33. In Commissioner of Income-tax v. K. T. M. S. Mahmood, the assessee was a dealer in semi-precious stones and while he was carrying a large quantity of watches to his house late at night, he was robbed by two police constables. The Madras High Court held that :
'The tests or principles laid down in Commissioner of Income-tax v. Nainital Bank Ltd. cannot reasonably be confined to embezzlement or misappropriation or theft of cash in bank cases, where by the rules entrustment of cash to employees or agents is necessary or unavoidable in carrying on the banking business.'
34. On the facts and circumstances of the case it was held that the loss of the watches was incidental to the carrying on of the business in watches and was allowable as a trading loss under section 10(1).
35. We, must, therefore, reject the contention that the loss caused by a defalcating agent who is authorised to deposit or withdraw moneys can be allowed as a trading loss only if the principal is engaged in a banking or money-lending business. As observed by the Supreme Court in Nainital Bank's case :
'Under section 10(1) of the Act the trading loss of a business is deductible for computing the profit earned by the business. But every loss is not so deductible unless it is incurred in carrying out the operation of the business and is incidental to the operation. Whether the loss is incidental to the operation of a business is a question of fact to be decided on the facts of each case, having regard to the nature of the operations carried on and the nature of the risk involved in carrying them out. The degree of the risk or its frequency is not of much relevance but its nexus to the nature of the business is material.'
36. It is next urged on behalf of the department that the rule in Badridas Daga's case can have no application to our case, because here Sir Alwyn Ezra was in sole and exclusive control of the business and was in fact in the position of the proprietor himself. According to the learned counsel for the department if a loss arises due to an embezzlement committed by a person who is in the position of a proprietor, the loss cannot be said to be incidental to the carrying on of the business and cannot, therefore, be allowed. Such a loss is said to be a loss de hors the business.
37. It cannot be disputed that Sir Alwyn Ezra was in the sole and exclusive charge of the company's business in India. But we find ourselves unable to accept the contention that for that reason or for any other, he could be said to be in the position of a proprietor. 25 per cent. of the share capital of the company was held by Sir Percival David and the remaining 75 per cent. was held by the trust of which he was the sole beneficiary. The company executed a power of attorney in favour of Sir Alwyn Ezra in 1929 and so did Sir Percival himself in 1941. But these instruments did not and could not strip the trustees of their dominion over the shares held by them. Counsel relies on clauses 5 and 29 particularly, of the general power of attorney executed by Sir Percival David in favour of Sir Alwyn Ezra in 1941 in support of his submission that Sir Percival gave to Sir Alwyn Ezra even the power to direct the trustees to act in regard to the 75 per cent. of the share capital held by them. Now clause 5 of the power empowers Sir Alwyn to attend, vote at and otherwise take part in all meetings held in connection with any company or corporation with which Sir Percival was concerned or in relation to any of his investments and to sign proxies for the purpose of voting or for any other purpose connected therewith as freely as he himself could do. Clause 29 is a residuary clause under which the attorney was empowered in general to do all other acts in regard to the estate, property and affairs of the principal to all intents and purposes as he himself could do. These provision sin the power of attorney executed by Sir Percival cannot, in our opinion empower Sir Alwyn Ezra to exercise the powers of Sir Percival qua the shares held by the trustees. Such a specific power cannot be any known rule of construction be held to fall under a residuary clause like clause 29, and clause 5 does not by its terms convey such a power. It is, therefore not possible to accept the submission that Sir Alwyn Ezra was in the position of the proprietor himself and that the loss caused to the company on account of the embezzlement committed by him is not incidental to the carrying on of the business.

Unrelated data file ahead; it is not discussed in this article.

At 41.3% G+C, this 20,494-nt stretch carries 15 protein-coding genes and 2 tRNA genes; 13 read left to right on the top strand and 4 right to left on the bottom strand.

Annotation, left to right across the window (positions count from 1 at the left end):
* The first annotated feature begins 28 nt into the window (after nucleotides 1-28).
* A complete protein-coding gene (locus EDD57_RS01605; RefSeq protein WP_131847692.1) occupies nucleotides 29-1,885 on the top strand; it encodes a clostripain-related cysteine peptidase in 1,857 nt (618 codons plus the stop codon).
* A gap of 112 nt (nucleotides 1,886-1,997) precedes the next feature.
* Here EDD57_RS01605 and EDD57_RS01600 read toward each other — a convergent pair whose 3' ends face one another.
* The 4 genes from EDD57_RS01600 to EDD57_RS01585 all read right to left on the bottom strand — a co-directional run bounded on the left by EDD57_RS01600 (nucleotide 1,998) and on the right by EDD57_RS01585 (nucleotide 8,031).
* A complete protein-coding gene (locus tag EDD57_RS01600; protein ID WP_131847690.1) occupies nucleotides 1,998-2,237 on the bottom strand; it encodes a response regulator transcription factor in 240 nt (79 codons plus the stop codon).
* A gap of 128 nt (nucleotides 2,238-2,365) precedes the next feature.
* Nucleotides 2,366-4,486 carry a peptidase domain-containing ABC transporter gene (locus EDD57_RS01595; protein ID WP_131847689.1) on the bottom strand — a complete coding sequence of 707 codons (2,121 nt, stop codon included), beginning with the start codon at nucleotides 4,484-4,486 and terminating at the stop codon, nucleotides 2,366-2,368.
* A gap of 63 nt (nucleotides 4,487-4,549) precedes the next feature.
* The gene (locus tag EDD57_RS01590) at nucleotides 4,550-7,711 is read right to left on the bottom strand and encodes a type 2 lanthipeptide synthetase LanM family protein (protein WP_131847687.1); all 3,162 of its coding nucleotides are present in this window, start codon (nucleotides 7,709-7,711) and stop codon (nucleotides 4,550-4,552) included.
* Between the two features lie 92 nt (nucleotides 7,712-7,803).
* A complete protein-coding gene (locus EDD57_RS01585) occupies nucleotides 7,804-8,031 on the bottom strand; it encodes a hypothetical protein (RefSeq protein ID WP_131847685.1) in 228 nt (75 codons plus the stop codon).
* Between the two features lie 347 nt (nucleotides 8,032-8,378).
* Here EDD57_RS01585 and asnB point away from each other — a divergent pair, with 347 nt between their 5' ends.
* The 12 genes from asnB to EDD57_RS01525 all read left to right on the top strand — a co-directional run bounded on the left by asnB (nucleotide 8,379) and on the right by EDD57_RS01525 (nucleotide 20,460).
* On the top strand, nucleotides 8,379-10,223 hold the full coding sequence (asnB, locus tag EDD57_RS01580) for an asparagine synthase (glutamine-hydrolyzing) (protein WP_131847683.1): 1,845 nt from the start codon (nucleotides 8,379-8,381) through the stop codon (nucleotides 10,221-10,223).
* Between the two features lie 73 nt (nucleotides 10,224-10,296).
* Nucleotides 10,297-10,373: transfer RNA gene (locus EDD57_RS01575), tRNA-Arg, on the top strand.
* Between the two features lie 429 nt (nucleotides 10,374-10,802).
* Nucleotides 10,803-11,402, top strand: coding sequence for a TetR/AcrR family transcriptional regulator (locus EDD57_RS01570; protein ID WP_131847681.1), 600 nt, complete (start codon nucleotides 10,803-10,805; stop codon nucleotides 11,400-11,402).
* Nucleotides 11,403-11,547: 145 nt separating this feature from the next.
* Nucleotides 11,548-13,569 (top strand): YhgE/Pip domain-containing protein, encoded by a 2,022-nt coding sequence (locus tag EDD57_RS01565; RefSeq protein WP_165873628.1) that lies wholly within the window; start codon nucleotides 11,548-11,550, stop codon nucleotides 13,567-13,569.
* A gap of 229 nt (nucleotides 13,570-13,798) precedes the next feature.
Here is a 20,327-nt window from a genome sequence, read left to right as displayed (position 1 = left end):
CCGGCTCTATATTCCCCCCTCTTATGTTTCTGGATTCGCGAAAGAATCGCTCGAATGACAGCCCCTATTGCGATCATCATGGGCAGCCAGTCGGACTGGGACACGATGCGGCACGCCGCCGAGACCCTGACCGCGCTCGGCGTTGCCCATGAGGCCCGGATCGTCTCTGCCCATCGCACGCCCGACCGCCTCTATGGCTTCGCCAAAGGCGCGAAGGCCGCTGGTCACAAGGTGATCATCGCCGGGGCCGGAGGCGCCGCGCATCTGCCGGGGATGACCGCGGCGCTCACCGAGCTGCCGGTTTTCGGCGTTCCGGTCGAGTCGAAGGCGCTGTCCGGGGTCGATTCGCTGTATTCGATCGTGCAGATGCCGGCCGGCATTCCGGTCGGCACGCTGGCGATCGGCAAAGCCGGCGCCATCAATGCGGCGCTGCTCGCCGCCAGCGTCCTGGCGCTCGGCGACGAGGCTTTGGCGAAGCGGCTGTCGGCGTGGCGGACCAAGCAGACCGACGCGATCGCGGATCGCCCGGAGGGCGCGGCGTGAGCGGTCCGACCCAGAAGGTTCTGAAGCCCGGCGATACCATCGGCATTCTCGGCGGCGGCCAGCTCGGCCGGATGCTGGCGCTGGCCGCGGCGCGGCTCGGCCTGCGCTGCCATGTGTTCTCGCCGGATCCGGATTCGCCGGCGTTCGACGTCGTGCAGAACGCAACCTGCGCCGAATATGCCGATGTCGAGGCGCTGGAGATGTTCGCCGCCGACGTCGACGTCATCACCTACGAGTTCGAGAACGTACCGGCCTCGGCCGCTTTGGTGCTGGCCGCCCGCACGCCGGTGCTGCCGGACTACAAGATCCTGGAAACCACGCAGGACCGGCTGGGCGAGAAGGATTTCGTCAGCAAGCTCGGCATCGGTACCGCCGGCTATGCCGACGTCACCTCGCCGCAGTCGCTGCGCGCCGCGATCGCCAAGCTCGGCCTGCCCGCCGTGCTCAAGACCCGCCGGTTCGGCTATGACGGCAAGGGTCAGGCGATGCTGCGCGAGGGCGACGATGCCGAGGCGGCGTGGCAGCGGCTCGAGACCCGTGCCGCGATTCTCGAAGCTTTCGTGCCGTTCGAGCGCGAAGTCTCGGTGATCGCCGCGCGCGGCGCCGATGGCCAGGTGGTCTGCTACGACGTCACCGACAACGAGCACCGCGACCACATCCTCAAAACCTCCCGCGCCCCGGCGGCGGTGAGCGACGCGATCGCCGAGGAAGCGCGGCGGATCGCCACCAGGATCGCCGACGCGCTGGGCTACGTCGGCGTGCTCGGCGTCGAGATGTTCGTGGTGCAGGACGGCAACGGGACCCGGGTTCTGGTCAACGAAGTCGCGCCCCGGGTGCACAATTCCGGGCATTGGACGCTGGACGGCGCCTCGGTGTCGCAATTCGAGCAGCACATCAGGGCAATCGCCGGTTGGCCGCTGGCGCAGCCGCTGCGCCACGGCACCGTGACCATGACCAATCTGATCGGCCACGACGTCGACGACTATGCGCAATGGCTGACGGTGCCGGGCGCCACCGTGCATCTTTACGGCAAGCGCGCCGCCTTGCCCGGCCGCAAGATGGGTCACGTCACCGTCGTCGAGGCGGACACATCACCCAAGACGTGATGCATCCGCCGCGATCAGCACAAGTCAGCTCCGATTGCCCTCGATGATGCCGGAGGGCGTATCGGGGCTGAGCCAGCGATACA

38. The learned counsel has drawn our attention to a passage at page 594 paragraph 1310 of Gunn's Commonwealth Income-tax Law and Practice sixth edition which says that :
'Where the loss is occasioned through the acts of a managing director or a manager of a company who is in the position of a proprietor, the proprietor has been denied a deduction of the loss.'
39. As we have stated earlier, it is not possible to accept the contention that Sir Alwyn Ezra was in the position of a proprietor, and, therefore the position stated in the text on which counsel relies can have no application.
40. Counsel for the department then contends that the loss in this case cannot be said to be incidental to the carrying on of the business of the company because the amount was withdrawn and defalcated by Sir Alwyn Ezra after the moneys belonging to the company had 'got home', that is to say, after the company had received the amount and had put it in the bank In support of this submission reliance is placed by counsel on the much-discussed decision in Curtis v. J. & G. Oldfield. The decision in Curtis's case was relied upon before the Supreme Court in Badridas Daga's case in support of a similar contention. The Supreme Court observed :
'It is necessary to examine the decision in Curtis v. J. & G. Old field somewhat closely, as the main controversy in the Indian courts has been as to what was precisely determined therein.'
41. The Supreme Court has accordingly considered the decision in all its aspects and has held that it did not lend support to the contention that :